Sat | Oct 20, 2018

Styrofoam ban timeline too short, says Mahfood - Retailers begin switch to reusable bags, but mum on losses

Published:Wednesday | September 19, 2018 | 12:00 AMAvia Collinder/ Business Reporter
William Mahfood, chairman of Wisynco Group Limited.
Renee Nathan, general manager of Hi-Lo Foods Stores.
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Manufacturers of styrofoam have been given more than a year to exit production, but William Mahood says his company needs a longer timeline to come up with alternatives beyond the 2020 deadline announced Monday.

The options reviewed so far for styrofoam are too expensive, the Wisynco Group chairman told the Financial Gleaner, who also suggested that the government was willing to compromise but not to the extent they had hoped for.

"We had asked for 3-5 years, which is normal in many other jurisdictions," Mahfood said Tuesday. "They have confirmed to the president of the JMEA until 2021," he said. JMEA is the trade association for manufacturers and exporters.

Meanwhile, retailers such as supermarket chain Hi-Lo Food Stores and Maxie Department Store say they expect to make a smooth transition from single-use plastic bags, having already tested reusables to good reception from consumers.

The plastics ban announced by minister without portfolio at the Ministry of Economic Growth and Job Creation, Daryl Vaz, on Monday covers the importation, manufacturing, distribution and use of drinking straws and all single-use plastic carrier bags, to be implemented in less than four months on January 1, 2019. The ban applies to bags with dimensions at or below 24x24 inches.

Styrofoam imports will also cease by next January, but local makers of the packaging product will get another year beyond that - to January 1, 2020 - to ramp down.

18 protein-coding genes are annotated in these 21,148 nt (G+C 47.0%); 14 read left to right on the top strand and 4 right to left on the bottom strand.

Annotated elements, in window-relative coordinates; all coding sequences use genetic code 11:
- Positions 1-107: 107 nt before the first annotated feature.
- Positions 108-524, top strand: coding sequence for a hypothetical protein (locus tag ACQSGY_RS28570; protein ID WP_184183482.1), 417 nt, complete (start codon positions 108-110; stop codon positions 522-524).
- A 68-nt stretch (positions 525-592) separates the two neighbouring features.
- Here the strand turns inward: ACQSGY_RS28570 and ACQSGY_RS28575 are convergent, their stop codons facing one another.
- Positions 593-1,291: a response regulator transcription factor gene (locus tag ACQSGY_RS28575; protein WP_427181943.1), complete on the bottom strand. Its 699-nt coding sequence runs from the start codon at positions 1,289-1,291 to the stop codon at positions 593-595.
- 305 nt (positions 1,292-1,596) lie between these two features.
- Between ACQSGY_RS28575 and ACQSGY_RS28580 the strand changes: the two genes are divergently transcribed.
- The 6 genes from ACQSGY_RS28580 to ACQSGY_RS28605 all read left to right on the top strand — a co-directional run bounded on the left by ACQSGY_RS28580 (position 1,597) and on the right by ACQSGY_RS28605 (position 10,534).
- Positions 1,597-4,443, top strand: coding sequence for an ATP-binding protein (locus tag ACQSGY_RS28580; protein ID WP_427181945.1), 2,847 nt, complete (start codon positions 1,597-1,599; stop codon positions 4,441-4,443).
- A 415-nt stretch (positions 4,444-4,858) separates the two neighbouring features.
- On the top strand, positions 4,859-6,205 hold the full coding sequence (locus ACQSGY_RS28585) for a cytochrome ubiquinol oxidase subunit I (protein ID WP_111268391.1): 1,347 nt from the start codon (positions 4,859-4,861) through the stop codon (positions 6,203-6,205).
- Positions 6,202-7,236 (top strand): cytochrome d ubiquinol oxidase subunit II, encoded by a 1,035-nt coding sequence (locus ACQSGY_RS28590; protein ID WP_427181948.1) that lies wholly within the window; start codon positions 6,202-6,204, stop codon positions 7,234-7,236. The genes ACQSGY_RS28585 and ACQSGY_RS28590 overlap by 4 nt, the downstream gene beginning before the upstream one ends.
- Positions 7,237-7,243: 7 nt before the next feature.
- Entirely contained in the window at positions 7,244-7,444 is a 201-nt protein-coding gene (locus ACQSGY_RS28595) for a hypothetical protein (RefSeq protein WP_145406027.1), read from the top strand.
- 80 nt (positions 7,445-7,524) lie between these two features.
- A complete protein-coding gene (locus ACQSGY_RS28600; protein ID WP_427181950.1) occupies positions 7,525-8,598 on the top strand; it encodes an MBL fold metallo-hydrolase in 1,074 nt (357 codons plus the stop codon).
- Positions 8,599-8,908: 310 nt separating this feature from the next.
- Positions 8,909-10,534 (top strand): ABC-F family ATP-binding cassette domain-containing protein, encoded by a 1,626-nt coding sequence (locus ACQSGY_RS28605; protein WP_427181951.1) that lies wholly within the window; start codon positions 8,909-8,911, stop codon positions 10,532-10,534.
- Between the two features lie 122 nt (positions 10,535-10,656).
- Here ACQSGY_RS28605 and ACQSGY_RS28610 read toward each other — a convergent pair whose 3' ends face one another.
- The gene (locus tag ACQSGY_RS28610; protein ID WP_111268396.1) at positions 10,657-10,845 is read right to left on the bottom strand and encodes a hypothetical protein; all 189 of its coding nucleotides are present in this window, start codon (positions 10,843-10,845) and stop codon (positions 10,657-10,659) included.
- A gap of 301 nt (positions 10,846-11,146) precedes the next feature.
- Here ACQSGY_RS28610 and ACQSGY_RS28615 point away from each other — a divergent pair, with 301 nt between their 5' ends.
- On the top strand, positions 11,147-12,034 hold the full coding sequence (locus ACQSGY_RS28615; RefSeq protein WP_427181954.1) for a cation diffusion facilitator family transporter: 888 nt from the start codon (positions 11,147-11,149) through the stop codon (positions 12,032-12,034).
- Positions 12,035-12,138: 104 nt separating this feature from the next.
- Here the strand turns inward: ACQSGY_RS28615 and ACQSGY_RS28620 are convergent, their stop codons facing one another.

Wisynco is a manufacturing and distribution company. Its core manufacturing business is beverages, but it makes straws and other food utensils under the Sweet brand.

Mahfood said on Monday that Wisynco manufactures about 60 per cent of the styrofoam boxes used locally. Alternative products, in the main, are made of pressed board.

"We have been trying to identify alternatives for some time, but most are very expensive and the technology is in its infant stages," the Wisynco chairman said, without disclosing the comparative costs.

"It is too early to tell whether the market would be able to handle the new products from an affordability point of view."

The effective date for banning manufactured styrofoam "we still feel is too short to replace the current manufactured items," he added.

He declined to comment on any inventory losses which might be associated with the styrofoam ban.

Wisynco has otherwise taken steps to reduce its plastics footprint, advertising this week that the plastic content in the bottles used to package its Wata product has been reduced by 50 per cent. Mahfood said the initiative came at a cost, using "new and very expensive technologies".

At Hi-Lo, General Manager Renee Nathan said the supermarket chain estimates that it uses more than 100,000 bags per month to package customers' groceries, but it's more difficult to calculate the number of reusables now in use, due to shopping patterns.

"Again, this is difficult to estimate, as we believe a number of customers already have reusable bags in their possession and will now be more consistent in using them going forward. In addition, many customers shop for groceries multiple times per month. As a result, we believe that the number of reusable bags needed would not equate to the current usage of single-use plastic bags," Nathan told the Financial Gleaner.

Under a new Go Green Initiative, the company put up 2,000 reusable shopping totes for sale to customers at the Barbican, Cross Roads, Portmore and Liguanea stores, starting on Earth Day in April.

"We will continue to promote the use of reusable bags," said Nathan. "We have been doing that already on social media and will be doing it even more, now that it will be actually banned. We have encouraged customers and it has been well received."

For grocery chains, the Government indicates that the use of polystyrene for the packaging of food items such as raw meats will be exempt. Single-use shopping bags made of polyethylene, which are branded by some retailers, may seek exemptions from the ban from the National Environment and Planning Agency, but those exemptions will not be allowed beyond January 1, 2021.

At clothing retailer Maxie, the Kingston store manager, Ann-Marie Cupie, said they carry canvas bags as alternatives. The bags, which the chain sources from overseas, retail for $160 each.

"Replacing plastic bags is a good idea; a great idea," said Cupie, but she was not immediately forthcoming on the prospective inventory losses from the branded single-use shopping bags in stock.

avia.collinder@gleanerjm.com